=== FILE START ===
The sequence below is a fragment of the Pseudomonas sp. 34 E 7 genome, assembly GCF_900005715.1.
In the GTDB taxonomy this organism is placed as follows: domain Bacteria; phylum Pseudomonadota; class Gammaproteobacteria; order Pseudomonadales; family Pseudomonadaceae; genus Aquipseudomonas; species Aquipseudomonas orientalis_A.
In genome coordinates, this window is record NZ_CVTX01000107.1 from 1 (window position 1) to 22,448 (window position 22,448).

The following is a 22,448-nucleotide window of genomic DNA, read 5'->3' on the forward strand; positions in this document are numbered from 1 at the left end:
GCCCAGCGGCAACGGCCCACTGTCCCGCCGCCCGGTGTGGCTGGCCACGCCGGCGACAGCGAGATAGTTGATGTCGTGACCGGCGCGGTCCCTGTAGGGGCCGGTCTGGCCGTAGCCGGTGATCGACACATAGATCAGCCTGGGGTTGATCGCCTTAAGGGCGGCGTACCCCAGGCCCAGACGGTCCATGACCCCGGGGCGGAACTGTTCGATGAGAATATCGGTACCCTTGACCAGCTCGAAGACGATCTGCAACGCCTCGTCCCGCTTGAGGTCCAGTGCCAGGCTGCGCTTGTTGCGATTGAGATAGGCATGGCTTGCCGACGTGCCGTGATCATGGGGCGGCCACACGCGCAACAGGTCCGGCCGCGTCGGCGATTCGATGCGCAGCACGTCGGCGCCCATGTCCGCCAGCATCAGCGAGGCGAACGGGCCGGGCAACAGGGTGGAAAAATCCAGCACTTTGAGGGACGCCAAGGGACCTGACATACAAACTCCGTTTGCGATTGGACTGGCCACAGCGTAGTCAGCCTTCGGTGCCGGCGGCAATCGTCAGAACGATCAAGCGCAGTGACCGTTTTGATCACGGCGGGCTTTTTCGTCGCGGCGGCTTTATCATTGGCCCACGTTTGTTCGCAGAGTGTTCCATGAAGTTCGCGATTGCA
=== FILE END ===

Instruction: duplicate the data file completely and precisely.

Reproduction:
The sequence below is a fragment of the Pseudomonas sp. 34 E 7 genome, assembly GCF_900005715.1.
In the GTDB taxonomy this organism is placed as follows: domain Bacteria; phylum Pseudomonadota; class Gammaproteobacteria; order Pseudomonadales; family Pseudomonadaceae; genus Aquipseudomonas; species Aquipseudomonas orientalis_A.
In genome coordinates, this window is record NZ_CVTX01000107.1 from 1 (window position 1) to 22,448 (window position 22,448).

The following is a 22,448-nucleotide window of genomic DNA, read 5'->3' on the forward strand; positions in this document are numbered from 1 at the left end:
GCCCAGCGGCAACGGCCCACTGTCCCGCCGCCCGGTGTGGCTGGCCACGCCGGCGACAGCGAGATAGTTGATGTCGTGACCGGCGCGGTCCCTGTAGGGGCCGGTCTGGCCGTAGCCGGTGATCGACACATAGATCAGCCTGGGGTTGATCGCCTTAAGGGCGGCGTACCCCAGGCCCAGACGGTCCATGACCCCGGGGCGGAACTGTTCGATGAGAATATCGGTACCCTTGACCAGCTCGAAGACGATCTGCAACGCCTCGTCCCGCTTGAGGTCCAGTGCCAGGCTGCGCTTGTTGCGATTGAGATAGGCATGGCTTGCCGACGTGCCGTGATCATGGGGCGGCCACACGCGCAACAGGTCCGGCCGCGTCGGCGATTCGATGCGCAGCACGTCGGCGCCCATGTCCGCCAGCATCAGCGAGGCGAACGGGCCGGGCAACAGGGTGGAAAAATCCAGCACTTTGAGGGACGCCAAGGGACCTGACATACAAACTCCGTTTGCGATTGGACTGGCCACAGCGTAGTCAGCCTTCGGTGCCGGCGGCAATCGTCAGAACGATCAAGCGCAGTGACCGTTTTGATCACGGCGGGCTTTTTCGTCGCGGCGGCTTTATCATTGGCCCACGTTTGTTCGCAGAGTGTTCCATGAAGTTCGCGATTGCA